Use that rule to decide three things you wish to manifest this year or even in the next six months.  One word for each is best, but two words is acceptable. For instance, I chose

Financial freedom



Print out your three intentions and place this where you will see it regularly. If you have a desk, place it on the right side. A good spot is a table near the front door.  Maybe get a nice frame. Or put it on your phone with a reminder alarm to check it occasionally.  No need to obsess, and make your choices quickly in a quiet moment.

Remember this process supports what you want. Your intentions require you to do your part. If you want opportunities for relationship, get out and circulate or risk online dating. If you want to lose weight, modify eating and work out. Commit and move forward and good stuff will start coming in to help you.  It may not always be in the form you expect, so pay attention and then get out of your own way!

Dream it.





Our life is frittered away by detail… simplify, simplify.

                       Henry David Thoreau

A week ago I drove to my first band performance at an SF nightclub. I couldn’t figure out what to wear, what to do with my hair, or how to stop obsessing about blowing my two-bar solo.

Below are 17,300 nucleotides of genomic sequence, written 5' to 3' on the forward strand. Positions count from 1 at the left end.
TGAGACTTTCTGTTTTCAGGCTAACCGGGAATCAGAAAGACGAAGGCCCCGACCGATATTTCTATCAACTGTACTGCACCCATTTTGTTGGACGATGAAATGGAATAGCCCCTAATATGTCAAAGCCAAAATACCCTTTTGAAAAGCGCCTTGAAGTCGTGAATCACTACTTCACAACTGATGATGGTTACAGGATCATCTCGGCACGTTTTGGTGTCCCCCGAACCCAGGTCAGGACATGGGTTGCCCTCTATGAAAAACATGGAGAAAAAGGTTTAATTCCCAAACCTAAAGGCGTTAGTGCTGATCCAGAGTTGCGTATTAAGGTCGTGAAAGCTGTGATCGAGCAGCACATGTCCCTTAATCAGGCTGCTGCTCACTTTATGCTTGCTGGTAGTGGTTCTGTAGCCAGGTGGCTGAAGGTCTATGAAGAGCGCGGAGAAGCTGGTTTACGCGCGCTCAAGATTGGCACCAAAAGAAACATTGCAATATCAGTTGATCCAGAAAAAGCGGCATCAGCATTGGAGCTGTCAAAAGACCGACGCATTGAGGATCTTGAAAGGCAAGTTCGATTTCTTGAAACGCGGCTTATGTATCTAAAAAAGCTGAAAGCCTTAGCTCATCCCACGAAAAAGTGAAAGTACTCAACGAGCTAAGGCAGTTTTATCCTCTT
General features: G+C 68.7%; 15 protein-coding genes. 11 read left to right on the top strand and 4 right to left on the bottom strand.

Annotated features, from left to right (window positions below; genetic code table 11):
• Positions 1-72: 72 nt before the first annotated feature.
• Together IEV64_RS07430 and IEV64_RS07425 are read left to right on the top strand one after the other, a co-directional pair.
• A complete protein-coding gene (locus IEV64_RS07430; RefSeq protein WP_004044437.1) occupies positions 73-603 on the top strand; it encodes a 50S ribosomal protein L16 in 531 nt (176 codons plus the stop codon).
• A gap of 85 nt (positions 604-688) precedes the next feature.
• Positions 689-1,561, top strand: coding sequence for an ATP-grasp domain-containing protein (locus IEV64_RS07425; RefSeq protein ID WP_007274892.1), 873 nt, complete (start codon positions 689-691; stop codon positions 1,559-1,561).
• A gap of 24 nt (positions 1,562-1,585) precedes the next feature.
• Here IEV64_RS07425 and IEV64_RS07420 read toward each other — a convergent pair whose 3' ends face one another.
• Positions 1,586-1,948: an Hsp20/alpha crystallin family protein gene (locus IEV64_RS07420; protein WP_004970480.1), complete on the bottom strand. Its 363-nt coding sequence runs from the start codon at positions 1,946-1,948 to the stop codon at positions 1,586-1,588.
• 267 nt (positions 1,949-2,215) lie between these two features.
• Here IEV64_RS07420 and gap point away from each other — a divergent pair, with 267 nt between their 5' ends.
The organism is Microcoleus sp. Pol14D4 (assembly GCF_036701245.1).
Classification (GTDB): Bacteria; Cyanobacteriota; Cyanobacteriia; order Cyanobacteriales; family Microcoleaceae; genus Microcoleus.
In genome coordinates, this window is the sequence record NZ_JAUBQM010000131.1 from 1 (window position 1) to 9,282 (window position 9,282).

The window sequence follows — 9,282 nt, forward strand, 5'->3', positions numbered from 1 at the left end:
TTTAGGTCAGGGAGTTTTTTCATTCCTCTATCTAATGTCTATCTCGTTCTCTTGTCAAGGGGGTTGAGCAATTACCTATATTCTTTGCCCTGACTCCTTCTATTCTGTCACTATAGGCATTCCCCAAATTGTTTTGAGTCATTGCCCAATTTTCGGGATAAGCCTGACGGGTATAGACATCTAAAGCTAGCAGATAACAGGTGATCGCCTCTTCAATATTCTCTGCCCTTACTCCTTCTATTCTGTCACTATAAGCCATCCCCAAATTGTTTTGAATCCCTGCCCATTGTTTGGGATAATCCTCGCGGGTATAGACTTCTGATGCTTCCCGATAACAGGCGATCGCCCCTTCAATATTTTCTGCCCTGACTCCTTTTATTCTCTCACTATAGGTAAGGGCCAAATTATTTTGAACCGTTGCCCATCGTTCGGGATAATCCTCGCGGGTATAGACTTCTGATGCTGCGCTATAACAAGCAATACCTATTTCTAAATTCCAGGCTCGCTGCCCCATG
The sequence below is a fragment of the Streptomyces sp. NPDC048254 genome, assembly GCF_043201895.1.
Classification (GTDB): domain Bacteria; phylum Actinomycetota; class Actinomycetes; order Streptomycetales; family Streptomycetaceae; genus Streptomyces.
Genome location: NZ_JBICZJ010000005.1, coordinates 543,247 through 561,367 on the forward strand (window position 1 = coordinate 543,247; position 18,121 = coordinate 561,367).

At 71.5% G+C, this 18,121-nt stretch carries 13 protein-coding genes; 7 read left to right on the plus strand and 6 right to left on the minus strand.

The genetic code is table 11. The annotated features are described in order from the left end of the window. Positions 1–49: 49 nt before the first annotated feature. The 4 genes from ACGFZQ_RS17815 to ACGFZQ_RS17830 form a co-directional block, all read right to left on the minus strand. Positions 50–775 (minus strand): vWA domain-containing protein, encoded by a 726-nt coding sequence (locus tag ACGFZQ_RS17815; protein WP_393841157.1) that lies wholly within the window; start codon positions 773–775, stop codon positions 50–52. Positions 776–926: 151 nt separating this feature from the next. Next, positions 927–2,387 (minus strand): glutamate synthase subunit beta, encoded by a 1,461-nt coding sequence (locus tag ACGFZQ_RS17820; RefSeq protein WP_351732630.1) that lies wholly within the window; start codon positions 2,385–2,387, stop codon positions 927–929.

When I rolled up on stage with the other members (who were also looking stressed) I began automatically finding an amp, plugging in, and tuning up. I had over 13 years of experience with my trustworthy Fender and encouraging band members who would probably hit the right note if I hit the wrong one. The audience was comprised of friends and family. I let go of the drama and had an extraordinary amount of fun. I had reached a dream goal.


My take-home message was that your fitness program could be easy, fun, and fulfilling if you avoid the following:

  1. I don’t know what to do.

Simplify. You don’t have to do everything at once, just do something. You have a lot of personal experience you to tap into. Remember jumping rope as a kid? Excellent strength, cardio, and balance move. Move first, and your mind will clear, stress levels will drop, and creative juices will flow.

Follow the power of three, an ancient principle that suggests people easily remember three things, and that things in threes are more satisfying and effective than other numbers of things.

 START HERE. Pick three exercises and do three sets of three of each. Start with bodyweight to keep it simple. When those feel good, add three more exercises or a bit more weight to progress. Throw in nine minutes of cardio, as run one minute, walk two, etc. Add as needed.

  1. I am trying this online program but it is so hard that I don’t do it. I don’t even get it.


Forget following the crowd and the gimmicks. Understanding who you are is the jumping off point. Your program must reflect what you enjoy and where you are in your fitness journey.

Hone in on what you want. What are your biggest strengths? Where are your passion areas? What makes you unique? All these are important parts of your fitness program.